New York politicians give themselves a massive pay boost, but disregard crime and refugees

New York politicians give themselves a massive pay boost, but disregard crime and refugees

State legislators voted Thursday to give themselves a record raise and increase their taxpayer-funded pay to $142,000 per year, giving them the highest salaries in the country despite continued inaction on critical issues such as New York’s controversial bail reform law and the migrant crisis in New York City.

The 29% increase to their present $110,000 salary would result in compensation that are more than three times the average $43,208 earned by New Yorkers.

In addition, lawmakers might continue to earn an unlimited amount of money from outside sources until 2025, when the general ceiling would be set at $35,000.

The $32,000 rise would take effect on January 1 if Gov. Kathy Hochul approves the measure passed at a hastily convened special session of the Legislature in Albany during the lame duck session.

The Senate voted 32-23 in favor of the rise, which was then approved by the state Assembly by a vote of 81-52.

Michael Gianaris, the Senate’s Deputy Majority Leader, welcomes Senator Andrew J. Lanza after discussing legislation to authorize congressional salary.
AP

The laws were passed primarily along party lines, with the majority of Democrats in favor and the majority of Republicans opposed.

Hochul, a Democrat, has 30 days following the conclusion of the special session to sign or veto the hikes, under state law.

In the event of a veto, they may still become law if two-thirds of both chambers decide to override the veto.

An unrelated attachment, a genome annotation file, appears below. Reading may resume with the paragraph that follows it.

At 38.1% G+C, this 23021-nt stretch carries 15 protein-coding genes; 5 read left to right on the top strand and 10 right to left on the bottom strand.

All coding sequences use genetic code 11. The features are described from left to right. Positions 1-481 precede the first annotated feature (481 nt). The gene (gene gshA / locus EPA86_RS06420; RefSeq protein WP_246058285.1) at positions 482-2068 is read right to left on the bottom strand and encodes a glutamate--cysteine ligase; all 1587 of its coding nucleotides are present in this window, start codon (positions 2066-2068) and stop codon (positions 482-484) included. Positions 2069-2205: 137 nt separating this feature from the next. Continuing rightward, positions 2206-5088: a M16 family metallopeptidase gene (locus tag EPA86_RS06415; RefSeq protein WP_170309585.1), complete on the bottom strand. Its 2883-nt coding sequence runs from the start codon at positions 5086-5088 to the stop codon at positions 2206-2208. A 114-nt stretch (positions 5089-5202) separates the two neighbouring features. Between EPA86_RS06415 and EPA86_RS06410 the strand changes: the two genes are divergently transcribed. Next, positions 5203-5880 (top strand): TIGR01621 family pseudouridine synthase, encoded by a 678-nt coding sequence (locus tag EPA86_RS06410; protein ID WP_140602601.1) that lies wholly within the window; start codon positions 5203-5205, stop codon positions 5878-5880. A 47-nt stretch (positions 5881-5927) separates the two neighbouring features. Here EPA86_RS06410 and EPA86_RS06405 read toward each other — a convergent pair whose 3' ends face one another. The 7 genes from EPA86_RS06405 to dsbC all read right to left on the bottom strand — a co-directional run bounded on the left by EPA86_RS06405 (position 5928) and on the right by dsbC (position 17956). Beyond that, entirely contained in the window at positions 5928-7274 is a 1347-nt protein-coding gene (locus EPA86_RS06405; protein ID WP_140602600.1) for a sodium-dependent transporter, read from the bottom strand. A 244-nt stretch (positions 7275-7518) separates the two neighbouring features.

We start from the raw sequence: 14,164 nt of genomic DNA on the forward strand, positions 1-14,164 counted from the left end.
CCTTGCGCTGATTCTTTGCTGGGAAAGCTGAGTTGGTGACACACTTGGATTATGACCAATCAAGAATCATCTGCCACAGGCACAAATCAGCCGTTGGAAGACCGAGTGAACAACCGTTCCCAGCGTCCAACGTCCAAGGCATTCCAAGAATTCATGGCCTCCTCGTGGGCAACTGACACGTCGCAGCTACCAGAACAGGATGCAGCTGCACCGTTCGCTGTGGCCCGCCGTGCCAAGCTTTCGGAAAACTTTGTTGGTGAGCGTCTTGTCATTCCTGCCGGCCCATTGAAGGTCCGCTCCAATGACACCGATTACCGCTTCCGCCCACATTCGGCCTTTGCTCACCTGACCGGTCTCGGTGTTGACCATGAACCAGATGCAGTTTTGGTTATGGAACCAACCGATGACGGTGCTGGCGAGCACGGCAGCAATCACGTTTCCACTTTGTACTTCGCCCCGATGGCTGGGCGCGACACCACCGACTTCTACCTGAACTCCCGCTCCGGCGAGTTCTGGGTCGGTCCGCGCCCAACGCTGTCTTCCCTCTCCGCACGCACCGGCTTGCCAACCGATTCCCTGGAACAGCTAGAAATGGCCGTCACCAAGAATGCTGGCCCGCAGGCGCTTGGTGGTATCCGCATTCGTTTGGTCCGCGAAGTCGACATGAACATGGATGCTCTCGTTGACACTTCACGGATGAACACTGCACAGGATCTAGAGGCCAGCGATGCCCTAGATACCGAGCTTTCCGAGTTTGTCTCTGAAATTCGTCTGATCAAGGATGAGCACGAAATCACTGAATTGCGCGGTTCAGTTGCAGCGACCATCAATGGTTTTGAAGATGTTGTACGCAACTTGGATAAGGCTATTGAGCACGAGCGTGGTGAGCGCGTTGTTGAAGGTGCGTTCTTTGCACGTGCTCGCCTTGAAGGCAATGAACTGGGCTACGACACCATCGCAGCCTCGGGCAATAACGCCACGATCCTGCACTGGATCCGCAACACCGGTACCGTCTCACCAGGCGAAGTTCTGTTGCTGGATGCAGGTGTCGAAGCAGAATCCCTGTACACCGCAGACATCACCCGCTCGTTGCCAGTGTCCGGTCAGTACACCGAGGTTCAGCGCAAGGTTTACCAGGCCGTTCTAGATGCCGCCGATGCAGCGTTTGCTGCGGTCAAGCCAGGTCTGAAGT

When asked what Hochul would do, the governor’s office did not immediately reply.

During Senate discussion, Senator George Borrello (R-Jamestown) accused his Democratic colleagues of having mistaken priorities.

“Are criminal justice changes being addressed? We will not do that. Do we intend to repair the unemployment insurance fund? It’s bankrupt. “We will not return to do it,” he declared. We’ve returned a few days before Christmas to increase our salaries.

Crystal D. Peoples-Stokes, leader of the majority in the Assembly, discusses the legislation.
AP

Sen. Elijah Reichlin-Melnick (D-Nanuet) voted against the raises, stating, “Inflation has touched everyone, and it doesn’t feel fair for legislators to increase their compensation at a time when people are facing the pain of economic hardship.”

Reichlin-Melnick, who lost his re-election campaign to Republican Bill Weber last month, stated, “If this were the correct thing to do, we could have addressed it during the regular session.”

Earlier, outgoing Assemblyman Mike Lawler (R-Pearl River) tweeted: “Driving up to Albany this morning — not to do anything significant or to address the problems affecting New Yorkers, of course not.”

The 29% increase in their present compensation would result in wages that are more than three times that of the ordinary New Yorker.
AP

“We are being asked to increase the salaries of the Albany Democrats by $32,000,” stated Lawler.

Additionally, Lawler, who was elected to the US House of Representatives last month, stated that Hochul “should be embarrassed for going along with this.”